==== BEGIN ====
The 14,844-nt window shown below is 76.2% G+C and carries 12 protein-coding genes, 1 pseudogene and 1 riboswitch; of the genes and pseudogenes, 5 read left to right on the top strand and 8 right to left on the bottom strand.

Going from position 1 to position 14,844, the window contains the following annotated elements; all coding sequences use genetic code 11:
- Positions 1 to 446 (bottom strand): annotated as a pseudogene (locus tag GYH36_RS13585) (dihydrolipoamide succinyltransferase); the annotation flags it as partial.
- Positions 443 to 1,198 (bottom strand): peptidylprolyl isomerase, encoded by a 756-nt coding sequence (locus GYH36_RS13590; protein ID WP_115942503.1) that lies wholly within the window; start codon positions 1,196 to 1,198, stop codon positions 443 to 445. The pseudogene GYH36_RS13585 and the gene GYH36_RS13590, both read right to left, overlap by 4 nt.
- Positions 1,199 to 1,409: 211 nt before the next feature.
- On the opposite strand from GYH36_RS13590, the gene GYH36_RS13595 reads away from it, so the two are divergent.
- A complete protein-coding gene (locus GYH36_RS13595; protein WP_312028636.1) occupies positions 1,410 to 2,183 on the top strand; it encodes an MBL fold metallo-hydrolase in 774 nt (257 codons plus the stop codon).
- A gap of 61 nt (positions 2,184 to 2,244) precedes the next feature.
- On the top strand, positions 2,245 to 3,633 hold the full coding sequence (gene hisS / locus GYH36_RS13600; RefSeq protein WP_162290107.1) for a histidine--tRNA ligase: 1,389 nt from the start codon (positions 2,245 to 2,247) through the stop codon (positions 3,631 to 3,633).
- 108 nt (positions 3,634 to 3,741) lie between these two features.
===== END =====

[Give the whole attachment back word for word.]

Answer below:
The 14,844-nt window shown below is 76.2% G+C and carries 12 protein-coding genes, 1 pseudogene and 1 riboswitch; of the genes and pseudogenes, 5 read left to right on the top strand and 8 right to left on the bottom strand.

Going from position 1 to position 14,844, the window contains the following annotated elements; all coding sequences use genetic code 11:
- Positions 1 to 446 (bottom strand): annotated as a pseudogene (locus tag GYH36_RS13585) (dihydrolipoamide succinyltransferase); the annotation flags it as partial.
- Positions 443 to 1,198 (bottom strand): peptidylprolyl isomerase, encoded by a 756-nt coding sequence (locus GYH36_RS13590; protein ID WP_115942503.1) that lies wholly within the window; start codon positions 1,196 to 1,198, stop codon positions 443 to 445. The pseudogene GYH36_RS13585 and the gene GYH36_RS13590, both read right to left, overlap by 4 nt.
- Positions 1,199 to 1,409: 211 nt before the next feature.
- On the opposite strand from GYH36_RS13590, the gene GYH36_RS13595 reads away from it, so the two are divergent.
- A complete protein-coding gene (locus GYH36_RS13595; protein WP_312028636.1) occupies positions 1,410 to 2,183 on the top strand; it encodes an MBL fold metallo-hydrolase in 774 nt (257 codons plus the stop codon).
- A gap of 61 nt (positions 2,184 to 2,244) precedes the next feature.
- On the top strand, positions 2,245 to 3,633 hold the full coding sequence (gene hisS / locus GYH36_RS13600; RefSeq protein WP_162290107.1) for a histidine--tRNA ligase: 1,389 nt from the start codon (positions 2,245 to 2,247) through the stop codon (positions 3,631 to 3,633).
- 108 nt (positions 3,634 to 3,741) lie between these two features.